I've finally clicked with roguelikes

I feel like I’ve suddenly clicked with the roguelike indie genre, a few years late, and now I’m working my way through it in reverse chronological order.

Hades is superb, with art and writing to match the gameplay, and I’ve played through it enough times to reach ~5 heat with most of the weapons. When we were in managed isolation in early November, it was one of my coping strategies for being stuck in a room with my girlfriend, both working full-time and on video calls, for two weeks. 1

Slay the Spire is also a great game. I tried it a few years ago on iOS, but didn’t really grok it2 until seeing Firebat’s thunder strike combo run last week. It’s the first deck-building game I’ve enjoyed. The card game Dominion is many people’s first introduction to the concept, and it’s all very well, but playing it with other people means you can’t just slow down and really think about your turn.

Although… I did get into Faster Than Light when it was released, and again when they released a free full expansion (!). It also has the core gameplay loop of playing through a map, facing discrete encounters, and accruing loot, abilities and scars. It can be unrelenting at times, where a run of bad luck can throw away an hour’s play, and I ended up playing it on its easier mode for more enjoyment. It also had enough original ideas that Door Monster did a great sketch about it.

Actually… I lied, Hearthstone’s dungeon run mode was probably my first introduction to a fun deck-builder. It takes a game you already know well, with familiar mechanics and art, and then sneaks in cards and abilities, and suddenly you’re vastly overpowered but facing a boss whose mechanics you didn’t anticipate, and trying to figure out how to stay alive one more turn and hang on to the deck you just spent an hour building.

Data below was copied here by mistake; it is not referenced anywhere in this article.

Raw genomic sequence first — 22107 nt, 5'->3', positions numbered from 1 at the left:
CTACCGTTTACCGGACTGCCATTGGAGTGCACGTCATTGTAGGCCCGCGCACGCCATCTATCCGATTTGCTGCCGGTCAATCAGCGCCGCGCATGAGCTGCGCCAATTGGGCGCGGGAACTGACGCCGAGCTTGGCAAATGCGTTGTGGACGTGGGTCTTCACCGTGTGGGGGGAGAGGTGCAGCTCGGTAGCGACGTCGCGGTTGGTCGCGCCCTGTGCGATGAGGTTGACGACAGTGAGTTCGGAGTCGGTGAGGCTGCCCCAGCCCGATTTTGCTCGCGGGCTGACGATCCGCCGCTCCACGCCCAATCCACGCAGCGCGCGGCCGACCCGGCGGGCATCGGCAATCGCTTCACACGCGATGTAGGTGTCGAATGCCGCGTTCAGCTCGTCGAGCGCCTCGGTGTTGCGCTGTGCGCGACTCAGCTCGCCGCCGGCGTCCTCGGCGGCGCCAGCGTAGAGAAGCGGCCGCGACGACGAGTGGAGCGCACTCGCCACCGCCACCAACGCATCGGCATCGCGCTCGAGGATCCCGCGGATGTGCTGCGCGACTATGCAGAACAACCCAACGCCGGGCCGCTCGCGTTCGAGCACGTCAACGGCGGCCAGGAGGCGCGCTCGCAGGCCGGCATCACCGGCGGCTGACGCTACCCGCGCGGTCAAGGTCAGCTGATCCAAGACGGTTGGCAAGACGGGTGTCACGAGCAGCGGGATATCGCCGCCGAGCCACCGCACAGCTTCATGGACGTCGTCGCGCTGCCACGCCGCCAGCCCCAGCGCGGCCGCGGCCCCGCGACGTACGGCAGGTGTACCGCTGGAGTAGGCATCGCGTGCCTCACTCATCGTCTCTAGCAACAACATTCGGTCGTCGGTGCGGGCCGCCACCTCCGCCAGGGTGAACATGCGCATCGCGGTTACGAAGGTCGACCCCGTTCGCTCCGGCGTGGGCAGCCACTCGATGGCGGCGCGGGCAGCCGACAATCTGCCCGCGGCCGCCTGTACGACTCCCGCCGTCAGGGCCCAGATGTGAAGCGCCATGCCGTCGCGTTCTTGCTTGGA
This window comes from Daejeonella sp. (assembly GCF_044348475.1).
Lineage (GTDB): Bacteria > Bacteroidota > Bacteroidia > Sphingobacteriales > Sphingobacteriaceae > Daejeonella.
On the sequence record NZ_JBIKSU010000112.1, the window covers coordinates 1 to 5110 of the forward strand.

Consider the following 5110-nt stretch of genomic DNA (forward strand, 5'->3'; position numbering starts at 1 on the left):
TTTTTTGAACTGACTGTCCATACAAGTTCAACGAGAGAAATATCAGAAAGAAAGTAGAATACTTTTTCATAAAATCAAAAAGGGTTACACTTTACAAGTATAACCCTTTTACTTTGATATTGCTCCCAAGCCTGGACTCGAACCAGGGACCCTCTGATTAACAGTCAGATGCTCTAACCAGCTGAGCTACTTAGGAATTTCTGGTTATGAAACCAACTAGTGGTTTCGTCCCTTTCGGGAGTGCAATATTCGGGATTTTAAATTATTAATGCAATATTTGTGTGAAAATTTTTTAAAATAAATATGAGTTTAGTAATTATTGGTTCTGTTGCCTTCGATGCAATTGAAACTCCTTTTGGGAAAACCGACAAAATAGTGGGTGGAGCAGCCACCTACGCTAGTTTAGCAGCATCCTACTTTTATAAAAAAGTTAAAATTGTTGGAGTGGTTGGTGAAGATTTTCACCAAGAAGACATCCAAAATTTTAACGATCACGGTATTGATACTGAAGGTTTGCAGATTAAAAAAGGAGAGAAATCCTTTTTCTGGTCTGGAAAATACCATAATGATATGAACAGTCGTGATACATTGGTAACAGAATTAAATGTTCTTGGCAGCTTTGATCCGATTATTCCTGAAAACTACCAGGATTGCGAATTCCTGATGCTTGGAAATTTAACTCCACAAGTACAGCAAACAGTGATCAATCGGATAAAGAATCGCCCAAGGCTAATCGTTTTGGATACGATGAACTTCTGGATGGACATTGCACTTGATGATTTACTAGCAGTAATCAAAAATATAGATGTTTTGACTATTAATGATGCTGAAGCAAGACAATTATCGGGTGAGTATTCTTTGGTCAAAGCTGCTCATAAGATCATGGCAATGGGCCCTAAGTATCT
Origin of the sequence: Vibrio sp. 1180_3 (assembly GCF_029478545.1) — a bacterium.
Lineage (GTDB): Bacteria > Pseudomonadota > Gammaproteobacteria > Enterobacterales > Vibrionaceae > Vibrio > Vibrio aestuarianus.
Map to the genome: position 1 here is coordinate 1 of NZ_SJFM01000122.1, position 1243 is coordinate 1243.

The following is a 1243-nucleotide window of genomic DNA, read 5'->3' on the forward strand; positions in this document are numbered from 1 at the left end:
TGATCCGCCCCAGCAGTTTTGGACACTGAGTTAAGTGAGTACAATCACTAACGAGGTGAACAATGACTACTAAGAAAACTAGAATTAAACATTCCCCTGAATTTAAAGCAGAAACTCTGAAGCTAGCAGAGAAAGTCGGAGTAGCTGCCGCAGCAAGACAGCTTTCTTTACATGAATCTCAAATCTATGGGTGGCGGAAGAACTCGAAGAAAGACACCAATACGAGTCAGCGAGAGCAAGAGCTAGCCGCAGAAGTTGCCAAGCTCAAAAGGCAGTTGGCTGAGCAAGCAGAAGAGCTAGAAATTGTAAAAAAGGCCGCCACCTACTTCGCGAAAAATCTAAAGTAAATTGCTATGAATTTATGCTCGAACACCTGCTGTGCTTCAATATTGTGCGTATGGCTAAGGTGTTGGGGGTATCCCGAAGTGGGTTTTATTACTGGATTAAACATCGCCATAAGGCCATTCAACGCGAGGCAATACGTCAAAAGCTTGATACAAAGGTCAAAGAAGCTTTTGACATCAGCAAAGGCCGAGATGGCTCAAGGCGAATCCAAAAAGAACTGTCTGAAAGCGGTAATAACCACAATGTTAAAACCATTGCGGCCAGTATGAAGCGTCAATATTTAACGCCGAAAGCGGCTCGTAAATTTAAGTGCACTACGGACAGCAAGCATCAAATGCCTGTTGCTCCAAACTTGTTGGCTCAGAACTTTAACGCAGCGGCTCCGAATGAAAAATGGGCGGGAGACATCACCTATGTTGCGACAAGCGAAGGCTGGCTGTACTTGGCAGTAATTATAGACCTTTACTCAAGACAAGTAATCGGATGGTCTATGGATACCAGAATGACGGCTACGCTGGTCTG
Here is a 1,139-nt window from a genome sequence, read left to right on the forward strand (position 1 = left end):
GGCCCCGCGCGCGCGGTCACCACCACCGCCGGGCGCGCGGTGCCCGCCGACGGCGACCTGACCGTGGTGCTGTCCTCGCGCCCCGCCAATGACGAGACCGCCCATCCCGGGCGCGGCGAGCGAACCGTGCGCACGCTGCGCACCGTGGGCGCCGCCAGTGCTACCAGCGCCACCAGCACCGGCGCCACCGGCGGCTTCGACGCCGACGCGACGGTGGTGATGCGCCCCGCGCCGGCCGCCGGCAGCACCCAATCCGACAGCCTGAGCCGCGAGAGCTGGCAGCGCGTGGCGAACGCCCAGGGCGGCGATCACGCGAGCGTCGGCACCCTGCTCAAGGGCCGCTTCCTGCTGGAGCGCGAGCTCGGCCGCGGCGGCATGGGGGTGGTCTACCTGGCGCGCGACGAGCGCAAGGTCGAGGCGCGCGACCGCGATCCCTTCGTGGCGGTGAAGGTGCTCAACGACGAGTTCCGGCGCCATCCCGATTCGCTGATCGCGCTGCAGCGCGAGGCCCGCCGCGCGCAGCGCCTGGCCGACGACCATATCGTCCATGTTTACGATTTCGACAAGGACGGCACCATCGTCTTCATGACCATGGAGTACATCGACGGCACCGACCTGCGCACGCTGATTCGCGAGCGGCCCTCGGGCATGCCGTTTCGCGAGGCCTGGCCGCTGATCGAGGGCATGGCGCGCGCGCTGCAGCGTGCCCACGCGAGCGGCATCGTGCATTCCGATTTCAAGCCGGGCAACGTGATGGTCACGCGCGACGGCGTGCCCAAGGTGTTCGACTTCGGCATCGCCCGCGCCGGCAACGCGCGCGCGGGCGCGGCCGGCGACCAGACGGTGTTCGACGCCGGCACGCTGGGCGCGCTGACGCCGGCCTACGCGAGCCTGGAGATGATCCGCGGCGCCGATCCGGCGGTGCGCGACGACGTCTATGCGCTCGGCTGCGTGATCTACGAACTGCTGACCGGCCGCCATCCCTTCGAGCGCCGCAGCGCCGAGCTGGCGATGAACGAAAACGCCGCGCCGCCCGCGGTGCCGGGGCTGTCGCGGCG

One thing I’d like to see explored in the genre is valuing the player’s time. If you die in a run, you lose a state that you’ve probably spent half an hour assembling. That does introduce a tension which helps make the battle feel meaningful, but… for a working stiff, with finite leisure time, it would be nice to have a “rewind” button.

Dark Souls was really satisfying to learn and get right, and just as unrelenting when you got it wrong, but I never even managed to finish the first game because it also uses this tradeoff of leisure time for tension. It’s very effective, but so costly.

Leisure time should respect the player’s time.

Oh, and one more thing, which seems to be an original thought; Slay the Spire’s boss music put me so strongly in mind of One-Winged Angel that after finishing the last battle, I couldn’t remember the actual music, but I did now have One-Winged Angel stuck in my head. It’s a legendary track, and if you’ve never heard it (Ben) then it’s worth a listen. But when I went looking for discussion on it, I found none. Shame - you always wonder if someone can explain precisely what makes them similar, in fancy music words.

Screenshot of the Slay the Spire stats screen showing the successful build.

  1. I adore her, but being in one room with one person for a fortnight (plus walking breaks in the prison yard) will strain the sweetest of temperaments, possibly through a sieve. 

  2. “Grok” is another word for “understand”, favoured by nerds particularly for its use in the famous StackOverflow post about grokking vim. Wikipedia reckons it showed up in scifi in 1961